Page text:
Wearable health monitoring devices

Healthcare technology firm, snap40, has won a £1 million contract from NHS England to help the start-up company trial the wearable monitoring device in two UK hospitals.

The funding has been awarded through the Small Business Research Initiative for Healthcare (SBRI), to help the company expand and move towards the goal of getting its tech into seven more hospitals by the end of 2017.

The armband device monitors a range of health indicators. Using machine learning and artificial intelligence algorithms, it alerts doctors and nurses to when a patient’s vital signs indicate further potential health risks.

Chris McCann, snap40’s CEO and founder said: “Snap40 allows our world-class healthcare staff to care for many more patients by helping them to prioritise who needs attention most.

“This contract from NHS England is a recognition of the value our product can bring to health services all over the world.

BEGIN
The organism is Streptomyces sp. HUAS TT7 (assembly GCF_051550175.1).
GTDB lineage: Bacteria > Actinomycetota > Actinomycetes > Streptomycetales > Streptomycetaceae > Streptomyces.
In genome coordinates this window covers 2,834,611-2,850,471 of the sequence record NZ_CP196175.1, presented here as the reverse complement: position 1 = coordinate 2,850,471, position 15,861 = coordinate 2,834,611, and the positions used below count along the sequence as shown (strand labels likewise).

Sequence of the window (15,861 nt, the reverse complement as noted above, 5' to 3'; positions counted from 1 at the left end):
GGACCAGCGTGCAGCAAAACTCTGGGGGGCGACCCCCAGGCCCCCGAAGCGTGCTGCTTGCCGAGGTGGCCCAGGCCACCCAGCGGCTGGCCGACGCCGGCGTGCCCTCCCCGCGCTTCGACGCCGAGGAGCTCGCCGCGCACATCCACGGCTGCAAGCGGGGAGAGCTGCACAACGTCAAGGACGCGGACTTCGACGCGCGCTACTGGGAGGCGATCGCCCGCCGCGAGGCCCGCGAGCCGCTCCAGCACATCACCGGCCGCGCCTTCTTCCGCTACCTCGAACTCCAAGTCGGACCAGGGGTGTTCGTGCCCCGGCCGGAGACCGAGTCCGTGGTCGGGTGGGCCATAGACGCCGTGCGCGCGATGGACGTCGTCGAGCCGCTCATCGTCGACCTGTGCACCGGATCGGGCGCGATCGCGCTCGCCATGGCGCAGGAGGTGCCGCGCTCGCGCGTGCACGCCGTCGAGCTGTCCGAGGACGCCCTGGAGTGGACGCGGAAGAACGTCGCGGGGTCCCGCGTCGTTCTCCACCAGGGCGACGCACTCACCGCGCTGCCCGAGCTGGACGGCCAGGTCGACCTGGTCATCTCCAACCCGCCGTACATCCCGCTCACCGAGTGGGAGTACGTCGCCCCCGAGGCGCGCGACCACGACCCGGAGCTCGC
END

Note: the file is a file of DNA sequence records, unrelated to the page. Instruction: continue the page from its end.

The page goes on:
“The device is worn on the upper arm and it monitors six different vital signs: heart rate, respiratory rate, oxygen saturations, temperature, emotion, posture and changes in the blood pressure.

“The device transmits raw signal from six different sensors then we do a significant amount of computation in our back-end to say this is a vital sign.

“All told, we transmit about 15,000 data points off the device every 30 seconds.”

The trials will begin in April and May 2017, on up to 500 patients at the Victoria Hospital, run by NHS Fife, and the Royal Infirmary of Edinburgh, controlled by NHS Lothian.

Chris McCann emphasises the product is “100% not about trying to replace” doctors. It’s there to assist them so they can use their time better.

Karen Livingstone, National Director at SBRI Healthcare, said: “People are increasingly taking control of their own health, using tools to inform their behaviours and decisions.

“Artificial intelligence technology is becoming more and more powerful, and will play an increasing role in healthcare over the coming years.”

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